In the movie Predator (1987), an alien hunter visits earth to bag armed human warriors (military Special Operations personnel) as trophies, and engages in this recreational endeavor very methodically and efficiently. By the time the movie ends, the alien predator has killed off two complete (elite) and highly-experienced U.S. Special Operations teams, save for one survivor (Major Alan "Dutch" Schaeffer, played by Arnold Schwarzenegger), with extreme prejudice. Now, while the alien is bigger, stronger, faster, and much more mobile in the dense jungle environment than its human prey, it’s also got another major advantage–superior technology. The alien has many high-tech weapons in its arsenal, all formidable. However, one weapon in particular stands out–the power of invisibility.
The fictional (Yautja) alien Predator uses adaptive camouflage technology (a.k.a. electro-optical camouflage, a.k.a. optical camouflage, a.k.a. active camouflage, a.k.a. chameleonic camouflage, a.k.a. cloaking technology) to great effect in order to pick off Schaeffer’s team one by one at will, without them being able to mount an effective defense. Even when they finally spot the alien and henceforth know what to look for, all they can…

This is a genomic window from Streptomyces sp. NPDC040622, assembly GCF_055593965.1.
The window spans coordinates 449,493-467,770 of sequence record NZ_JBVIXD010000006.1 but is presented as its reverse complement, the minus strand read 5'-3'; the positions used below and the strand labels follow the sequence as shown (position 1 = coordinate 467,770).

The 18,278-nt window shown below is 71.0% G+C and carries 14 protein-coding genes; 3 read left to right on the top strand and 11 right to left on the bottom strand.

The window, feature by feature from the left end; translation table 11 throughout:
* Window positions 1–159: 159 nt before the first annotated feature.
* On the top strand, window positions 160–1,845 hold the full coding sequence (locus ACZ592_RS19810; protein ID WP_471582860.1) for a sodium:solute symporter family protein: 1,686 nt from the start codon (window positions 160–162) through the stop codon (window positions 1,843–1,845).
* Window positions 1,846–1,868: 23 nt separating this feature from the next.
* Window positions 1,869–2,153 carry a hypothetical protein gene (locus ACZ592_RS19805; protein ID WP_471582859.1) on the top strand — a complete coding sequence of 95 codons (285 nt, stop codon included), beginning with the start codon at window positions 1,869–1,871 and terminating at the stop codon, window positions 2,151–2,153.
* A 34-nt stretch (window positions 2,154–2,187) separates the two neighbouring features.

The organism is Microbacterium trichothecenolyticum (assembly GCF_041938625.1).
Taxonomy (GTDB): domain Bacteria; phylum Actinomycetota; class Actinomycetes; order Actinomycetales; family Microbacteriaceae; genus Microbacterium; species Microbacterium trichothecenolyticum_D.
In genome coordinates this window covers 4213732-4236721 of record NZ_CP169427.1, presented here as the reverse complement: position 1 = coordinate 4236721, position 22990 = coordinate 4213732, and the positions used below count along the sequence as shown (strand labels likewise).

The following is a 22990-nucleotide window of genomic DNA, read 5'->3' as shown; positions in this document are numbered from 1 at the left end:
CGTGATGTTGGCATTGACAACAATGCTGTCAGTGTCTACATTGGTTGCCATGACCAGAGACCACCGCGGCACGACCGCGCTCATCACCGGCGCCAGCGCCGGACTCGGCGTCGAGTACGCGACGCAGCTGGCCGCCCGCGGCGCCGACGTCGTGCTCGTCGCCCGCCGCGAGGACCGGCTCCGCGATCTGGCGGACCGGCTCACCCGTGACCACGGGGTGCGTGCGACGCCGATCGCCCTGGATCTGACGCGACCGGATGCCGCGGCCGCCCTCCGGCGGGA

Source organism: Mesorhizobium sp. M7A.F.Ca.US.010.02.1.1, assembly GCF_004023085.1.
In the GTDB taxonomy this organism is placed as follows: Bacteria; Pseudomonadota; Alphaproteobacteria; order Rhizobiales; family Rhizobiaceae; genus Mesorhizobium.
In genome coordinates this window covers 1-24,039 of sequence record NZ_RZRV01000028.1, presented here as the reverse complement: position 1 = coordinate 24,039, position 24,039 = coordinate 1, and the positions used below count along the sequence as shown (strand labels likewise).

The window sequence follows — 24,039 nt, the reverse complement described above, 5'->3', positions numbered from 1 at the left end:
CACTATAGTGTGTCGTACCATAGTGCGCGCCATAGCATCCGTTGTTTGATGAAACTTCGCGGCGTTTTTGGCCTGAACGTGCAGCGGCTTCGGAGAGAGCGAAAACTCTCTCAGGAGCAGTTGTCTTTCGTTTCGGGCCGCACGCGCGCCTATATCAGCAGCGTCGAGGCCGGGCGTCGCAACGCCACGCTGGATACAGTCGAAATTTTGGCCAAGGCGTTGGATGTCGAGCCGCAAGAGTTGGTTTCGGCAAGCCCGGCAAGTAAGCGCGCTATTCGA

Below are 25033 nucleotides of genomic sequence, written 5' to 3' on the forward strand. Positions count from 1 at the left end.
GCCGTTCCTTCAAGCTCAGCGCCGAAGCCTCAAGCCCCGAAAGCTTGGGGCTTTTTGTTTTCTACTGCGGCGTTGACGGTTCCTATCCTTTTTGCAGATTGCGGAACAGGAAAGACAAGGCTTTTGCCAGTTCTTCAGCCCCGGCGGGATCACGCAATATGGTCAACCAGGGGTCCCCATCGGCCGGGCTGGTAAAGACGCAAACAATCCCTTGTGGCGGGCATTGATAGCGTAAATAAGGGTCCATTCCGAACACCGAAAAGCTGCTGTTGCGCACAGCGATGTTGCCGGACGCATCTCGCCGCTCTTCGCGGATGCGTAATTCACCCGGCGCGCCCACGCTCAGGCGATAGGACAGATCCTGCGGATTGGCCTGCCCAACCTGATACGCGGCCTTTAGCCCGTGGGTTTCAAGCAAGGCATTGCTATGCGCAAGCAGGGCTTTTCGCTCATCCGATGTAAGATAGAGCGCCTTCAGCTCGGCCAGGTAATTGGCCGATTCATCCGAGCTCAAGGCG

really see is a slight visual anomoly against the stationary jungle background when the creature is standing (or perching) still, and a moving visual anomoly (or shimmer) when the alien is moving against that stationary background. Interestingly, towards the end of the film, Schaeffer covers his body with wet mud to make himself invisible to the Predator’s thermal vision, after he discovers the mud’s utility inadvertently. He then uses his own new-found invisibility to turn the tables on the Predator and kill it. So, in the film, invisibility ends up being the primary component to both combatants’ respective tactical success. But the Predator’s cloaking capability is fictional. I mean, it’s just a movie, right?